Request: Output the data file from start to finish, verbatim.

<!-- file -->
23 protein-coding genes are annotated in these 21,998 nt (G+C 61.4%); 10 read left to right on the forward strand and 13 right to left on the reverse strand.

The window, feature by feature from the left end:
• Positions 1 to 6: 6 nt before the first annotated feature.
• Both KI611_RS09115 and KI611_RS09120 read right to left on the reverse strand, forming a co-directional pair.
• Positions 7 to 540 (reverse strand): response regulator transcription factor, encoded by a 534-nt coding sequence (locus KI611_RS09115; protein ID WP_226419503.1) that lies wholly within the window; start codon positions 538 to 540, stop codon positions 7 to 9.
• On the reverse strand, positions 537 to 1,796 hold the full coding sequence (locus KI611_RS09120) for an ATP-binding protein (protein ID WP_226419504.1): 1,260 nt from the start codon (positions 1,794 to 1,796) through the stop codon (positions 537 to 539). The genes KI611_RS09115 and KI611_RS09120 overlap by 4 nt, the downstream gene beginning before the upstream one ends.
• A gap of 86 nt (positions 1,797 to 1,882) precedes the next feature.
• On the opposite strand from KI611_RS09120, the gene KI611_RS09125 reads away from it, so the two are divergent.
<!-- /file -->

23 protein-coding genes are annotated in these 21,998 nt (G+C 61.4%); 10 read left to right on the forward strand and 13 right to left on the reverse strand.

The window, feature by feature from the left end:
• Positions 1 to 6: 6 nt before the first annotated feature.
• Both KI611_RS09115 and KI611_RS09120 read right to left on the reverse strand, forming a co-directional pair.
• Positions 7 to 540 (reverse strand): response regulator transcription factor, encoded by a 534-nt coding sequence (locus KI611_RS09115; protein ID WP_226419503.1) that lies wholly within the window; start codon positions 538 to 540, stop codon positions 7 to 9.
• On the reverse strand, positions 537 to 1,796 hold the full coding sequence (locus KI611_RS09120) for an ATP-binding protein (protein ID WP_226419504.1): 1,260 nt from the start codon (positions 1,794 to 1,796) through the stop codon (positions 537 to 539). The genes KI611_RS09115 and KI611_RS09120 overlap by 4 nt, the downstream gene beginning before the upstream one ends.
• A gap of 86 nt (positions 1,797 to 1,882) precedes the next feature.
• On the opposite strand from KI611_RS09120, the gene KI611_RS09125 reads away from it, so the two are divergent.